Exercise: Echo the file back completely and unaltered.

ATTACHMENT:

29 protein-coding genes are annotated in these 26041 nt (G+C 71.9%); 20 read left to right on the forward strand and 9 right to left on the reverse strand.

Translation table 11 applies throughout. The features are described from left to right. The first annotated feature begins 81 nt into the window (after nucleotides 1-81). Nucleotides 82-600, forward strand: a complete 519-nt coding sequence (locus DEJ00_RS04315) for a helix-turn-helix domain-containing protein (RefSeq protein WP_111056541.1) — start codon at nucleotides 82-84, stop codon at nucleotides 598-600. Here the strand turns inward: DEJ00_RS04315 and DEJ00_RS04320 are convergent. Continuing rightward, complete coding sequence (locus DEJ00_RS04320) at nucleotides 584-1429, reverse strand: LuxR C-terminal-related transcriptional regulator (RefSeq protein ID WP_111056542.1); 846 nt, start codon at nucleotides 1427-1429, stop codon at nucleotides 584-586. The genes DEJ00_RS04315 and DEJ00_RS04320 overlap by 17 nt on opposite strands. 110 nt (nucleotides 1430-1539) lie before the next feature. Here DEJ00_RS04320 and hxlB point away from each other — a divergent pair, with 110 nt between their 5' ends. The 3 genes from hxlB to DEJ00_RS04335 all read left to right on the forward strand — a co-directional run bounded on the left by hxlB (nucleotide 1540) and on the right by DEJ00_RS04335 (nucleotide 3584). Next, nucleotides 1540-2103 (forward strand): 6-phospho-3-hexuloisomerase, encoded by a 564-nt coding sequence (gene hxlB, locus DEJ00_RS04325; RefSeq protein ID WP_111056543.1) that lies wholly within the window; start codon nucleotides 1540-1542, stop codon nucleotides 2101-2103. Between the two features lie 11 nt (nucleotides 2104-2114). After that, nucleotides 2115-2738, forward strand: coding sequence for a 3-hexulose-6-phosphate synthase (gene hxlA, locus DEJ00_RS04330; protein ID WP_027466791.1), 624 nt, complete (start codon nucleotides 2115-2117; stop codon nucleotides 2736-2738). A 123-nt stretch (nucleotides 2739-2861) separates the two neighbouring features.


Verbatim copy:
29 protein-coding genes are annotated in these 26041 nt (G+C 71.9%); 20 read left to right on the forward strand and 9 right to left on the reverse strand.

Translation table 11 applies throughout. The features are described from left to right. The first annotated feature begins 81 nt into the window (after nucleotides 1-81). Nucleotides 82-600, forward strand: a complete 519-nt coding sequence (locus DEJ00_RS04315) for a helix-turn-helix domain-containing protein (RefSeq protein WP_111056541.1) — start codon at nucleotides 82-84, stop codon at nucleotides 598-600. Here the strand turns inward: DEJ00_RS04315 and DEJ00_RS04320 are convergent. Continuing rightward, complete coding sequence (locus DEJ00_RS04320) at nucleotides 584-1429, reverse strand: LuxR C-terminal-related transcriptional regulator (RefSeq protein ID WP_111056542.1); 846 nt, start codon at nucleotides 1427-1429, stop codon at nucleotides 584-586. The genes DEJ00_RS04315 and DEJ00_RS04320 overlap by 17 nt on opposite strands. 110 nt (nucleotides 1430-1539) lie before the next feature. Here DEJ00_RS04320 and hxlB point away from each other — a divergent pair, with 110 nt between their 5' ends. The 3 genes from hxlB to DEJ00_RS04335 all read left to right on the forward strand — a co-directional run bounded on the left by hxlB (nucleotide 1540) and on the right by DEJ00_RS04335 (nucleotide 3584). Next, nucleotides 1540-2103 (forward strand): 6-phospho-3-hexuloisomerase, encoded by a 564-nt coding sequence (gene hxlB, locus DEJ00_RS04325; RefSeq protein ID WP_111056543.1) that lies wholly within the window; start codon nucleotides 1540-1542, stop codon nucleotides 2101-2103. Between the two features lie 11 nt (nucleotides 2104-2114). After that, nucleotides 2115-2738, forward strand: coding sequence for a 3-hexulose-6-phosphate synthase (gene hxlA, locus DEJ00_RS04330; protein ID WP_027466791.1), 624 nt, complete (start codon nucleotides 2115-2117; stop codon nucleotides 2736-2738). A 123-nt stretch (nucleotides 2739-2861) separates the two neighbouring features.